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Sunday, September 3, 2017

My Last Day as a Cometeer

Dave Malloy as Pierre
So Natasha, Pierre, and The Great Comet of 1812 closed this afternoon. It was certainly not the ending fans of this show expected when it opened and was making millions per week. The demise of this musical has been endlessly discussed here, there, everywhere. Today I'll just talk about the thrilling, wonderful experience of being a Last Cometeer.

I almost didn't go to this show. Tickets sold out early and I had seen the show four previous times. But then an opportunity opened up and of course I pounced on it. My day as a Cometeer started at the NJ Transit train station where I was waiting for the train -- a mother and daughter were talking about "what goes on behind those doors." I quickly deduced that they were also Cometeers and indeed, they were headed to NYC for the same reason as me -- to see this show for their third time.

From then on I basically ran into one hard-core Cometeer after another. At ticketing I was standing in front of a girl who was made up exactly like Princess Mary. I was seated in front of a co-producer, who then was talking to a nice gentleman, "Mr. Benton." Yes, Denée's dad. It was such a joy to run into all these Cometeers. And then during intermission, I noticed a bunch of people approaching a skinny man in the orchestra. Yes, it was Josh Groban! I debated approaching him since I had no pen (stupid!) but was like fuck it, I'll just go when the co-producer assured me he was "very sweet." He was very sweet and also very low-key. On this day, he was just another Cometeer. When Amber Gray clinked my glass during "The Abduction" that was just the cherry on top.



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As for the performance, the screaming started as soon as Dave Malloy entered with his accordion. He acknowledged the cheers with a brief bow to the audience. Every main character got huge cheers. Unlike previous performances where I've seen Denée and Lucas pace themselves, the whole cast sang at full throttle -- no more holding back. There were loud ovations after every song, including a standing ovation after "Dust and Ashes." Other numbers that got screaming ovations: "Charming" by the incomparable Amber Gray, "Sonya Alone" with Brittain Ashford singing her heart out. But perhaps the moment that got to me the most was during the huge second act production number "Balaga" Lucas Steele sang one verse of "Goodbye, my gypsy lovers ..." and then pointed the bow of his violin at the audience and motioned for us to sing. Much of the audience started singing along, including, I noticed, some ushers behind me who were quietly wiping away tears. The crowd was in such a frenzy that Dave Malloy had to be reminded to ring the cowbell. By the final two numbers "Pierre and Natasha" and "Great Comet of 1812" the audience was sniffling, and I noticed Denée was crying for real. I wish the audience hadn't started applauding BEFORE the final light on the "comet" went out but hey, can't blame them for the enthusiasm.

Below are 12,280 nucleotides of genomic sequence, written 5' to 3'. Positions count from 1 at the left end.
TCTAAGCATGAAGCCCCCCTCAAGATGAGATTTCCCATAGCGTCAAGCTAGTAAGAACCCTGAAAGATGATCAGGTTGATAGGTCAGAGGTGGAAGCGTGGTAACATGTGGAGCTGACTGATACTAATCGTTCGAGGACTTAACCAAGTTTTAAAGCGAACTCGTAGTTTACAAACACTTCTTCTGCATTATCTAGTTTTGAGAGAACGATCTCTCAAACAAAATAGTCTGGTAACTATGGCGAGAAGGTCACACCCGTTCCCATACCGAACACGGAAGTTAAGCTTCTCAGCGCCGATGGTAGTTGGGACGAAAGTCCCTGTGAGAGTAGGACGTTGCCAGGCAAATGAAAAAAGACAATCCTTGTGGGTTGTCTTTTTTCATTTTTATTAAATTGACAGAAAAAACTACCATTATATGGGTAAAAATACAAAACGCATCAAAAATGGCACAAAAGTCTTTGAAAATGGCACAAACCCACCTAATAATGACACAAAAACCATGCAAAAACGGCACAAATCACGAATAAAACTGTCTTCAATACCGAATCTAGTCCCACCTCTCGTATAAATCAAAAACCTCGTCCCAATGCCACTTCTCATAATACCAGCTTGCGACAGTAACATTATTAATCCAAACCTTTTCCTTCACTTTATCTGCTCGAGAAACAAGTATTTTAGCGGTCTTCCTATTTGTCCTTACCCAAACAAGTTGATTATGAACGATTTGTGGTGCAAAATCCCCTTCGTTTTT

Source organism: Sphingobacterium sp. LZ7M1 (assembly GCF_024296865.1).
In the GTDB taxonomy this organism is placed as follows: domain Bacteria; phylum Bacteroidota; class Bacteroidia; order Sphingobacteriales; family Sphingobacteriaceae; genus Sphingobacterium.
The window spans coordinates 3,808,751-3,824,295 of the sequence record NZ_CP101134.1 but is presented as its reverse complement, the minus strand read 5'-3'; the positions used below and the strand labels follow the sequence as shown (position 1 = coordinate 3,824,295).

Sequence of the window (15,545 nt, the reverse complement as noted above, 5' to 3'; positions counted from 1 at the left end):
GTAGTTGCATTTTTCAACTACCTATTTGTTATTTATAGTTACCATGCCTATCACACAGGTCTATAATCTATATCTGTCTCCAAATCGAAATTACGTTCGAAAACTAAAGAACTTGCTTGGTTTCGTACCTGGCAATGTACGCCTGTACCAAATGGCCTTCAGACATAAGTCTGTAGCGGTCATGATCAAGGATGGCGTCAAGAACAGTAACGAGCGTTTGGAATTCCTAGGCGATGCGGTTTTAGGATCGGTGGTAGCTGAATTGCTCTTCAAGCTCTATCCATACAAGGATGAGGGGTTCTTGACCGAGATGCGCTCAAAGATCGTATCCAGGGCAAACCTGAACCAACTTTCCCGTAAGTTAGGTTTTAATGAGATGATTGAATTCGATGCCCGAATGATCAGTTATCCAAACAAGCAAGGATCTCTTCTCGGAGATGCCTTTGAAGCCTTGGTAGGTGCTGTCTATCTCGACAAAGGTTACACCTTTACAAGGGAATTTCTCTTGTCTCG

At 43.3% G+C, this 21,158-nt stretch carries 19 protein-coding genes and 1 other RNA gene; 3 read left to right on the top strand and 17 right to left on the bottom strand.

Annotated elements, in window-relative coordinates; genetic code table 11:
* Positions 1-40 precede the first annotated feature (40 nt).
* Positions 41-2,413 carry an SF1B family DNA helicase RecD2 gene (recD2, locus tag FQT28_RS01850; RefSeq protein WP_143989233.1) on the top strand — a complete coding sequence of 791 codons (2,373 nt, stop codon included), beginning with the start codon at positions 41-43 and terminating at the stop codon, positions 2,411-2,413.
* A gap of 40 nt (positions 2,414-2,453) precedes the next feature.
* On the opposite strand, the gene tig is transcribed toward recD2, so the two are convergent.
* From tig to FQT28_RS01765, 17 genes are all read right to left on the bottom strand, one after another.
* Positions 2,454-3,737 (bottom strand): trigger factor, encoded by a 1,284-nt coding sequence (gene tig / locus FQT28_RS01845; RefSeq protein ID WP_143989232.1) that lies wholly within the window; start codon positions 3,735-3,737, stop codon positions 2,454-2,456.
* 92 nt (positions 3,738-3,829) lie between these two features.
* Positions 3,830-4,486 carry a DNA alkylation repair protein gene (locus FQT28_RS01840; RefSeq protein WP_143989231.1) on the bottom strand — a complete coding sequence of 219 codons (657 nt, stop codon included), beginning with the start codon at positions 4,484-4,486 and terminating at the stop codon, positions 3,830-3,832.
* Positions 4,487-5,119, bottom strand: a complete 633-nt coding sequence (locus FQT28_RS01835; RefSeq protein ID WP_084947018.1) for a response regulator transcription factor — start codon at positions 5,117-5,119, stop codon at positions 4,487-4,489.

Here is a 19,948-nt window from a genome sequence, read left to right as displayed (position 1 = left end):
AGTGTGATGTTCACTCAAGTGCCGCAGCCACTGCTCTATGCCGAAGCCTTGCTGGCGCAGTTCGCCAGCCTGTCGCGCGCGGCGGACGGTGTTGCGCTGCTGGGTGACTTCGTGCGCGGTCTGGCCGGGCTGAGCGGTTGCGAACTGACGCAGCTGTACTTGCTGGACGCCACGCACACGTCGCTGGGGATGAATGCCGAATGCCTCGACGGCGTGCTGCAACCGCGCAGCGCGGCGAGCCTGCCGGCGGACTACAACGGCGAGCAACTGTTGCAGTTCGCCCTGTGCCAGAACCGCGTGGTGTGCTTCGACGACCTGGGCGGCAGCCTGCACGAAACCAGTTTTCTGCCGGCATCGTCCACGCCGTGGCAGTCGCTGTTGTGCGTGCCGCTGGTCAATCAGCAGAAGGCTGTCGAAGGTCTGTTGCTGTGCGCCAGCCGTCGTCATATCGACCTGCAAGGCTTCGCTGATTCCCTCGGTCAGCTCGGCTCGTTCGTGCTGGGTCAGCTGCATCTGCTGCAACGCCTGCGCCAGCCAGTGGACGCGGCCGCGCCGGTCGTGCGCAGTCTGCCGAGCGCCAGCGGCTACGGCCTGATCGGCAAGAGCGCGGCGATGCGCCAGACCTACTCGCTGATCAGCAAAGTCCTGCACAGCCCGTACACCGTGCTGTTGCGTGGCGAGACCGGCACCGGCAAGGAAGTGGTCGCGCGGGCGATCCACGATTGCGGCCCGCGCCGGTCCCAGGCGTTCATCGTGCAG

Denee and Lucas

Then of course the bows, more cheers, and a brief but heartfelt speech from director Rachel Chavkin who implored the audience to go to "new works." By then the whole amazing ensemble was gathered onstage, and I was just thinking of the first time I went to the show (saw it on TDF and was curious to see Josh Groban in a fat suit -- it didn't go much beyond that), and how I then managed to see the show four more times in less than a month. Each time, the show got better, and it didn't matter much who was Pierre (I saw Josh, I saw Oak, I saw Scott, and I saw Dave). I think the first time I saw the show I was sort of overwhelmed by all the things going on -- the pierogies, the egg shakers, the rave party, the dancing up and down aisles, etc. etc. But upon each successive viewing I realized that the star of the show was The Score. Like all great musicals it's anchored to a score that gets better with each listening. I have a feeling that many numbers of this score will become musical theater favorites for divas and divos to steal -- "Sonya Alone," "No One Else," "Dust and Ashes." But really, it's the minute-to-minute greatness of the score, the continuity, the way Dave Malloy constantly goes into the minds of all these characters even when the sometimes awkward lyrics can't do so, that makes The Great Comet. And goshdarnit, Dave makes these character so lovable. Anatole might be a wastrel playboy, but I defy anyone not to love him when he sings "Goodbye, my gypsy lover ..."

Lucas Steele a few weeks ago posted this classy but strong rebuke to the charges of racism that clouded the show's final days. Here is the video, deserves to be seen in its entirety for it shows what a diverse cast this was:

This show developed such a loyal following among theater nerds that part of me still can't believe it's over. But then again, isn't that what comets do? They shine brightly and make the sky beautiful for a brief moment, and then they're gone, leaving us with wonderful memories.

Here is a video I took of the curtain calls. Farewell Cometeers. This cast is so talented I'm sure they'll sprinkle the sky again soon with new projects. But the alchemy of having them all in one room will never again happen, and that's why I feel so honored to have been part of this bright star, having traced its parabola, with inexpressible speed, through immeasurable space. Onto a new life, Cometeers, but never forget the old one.



This recording only captures a fraction of the frisson in the room: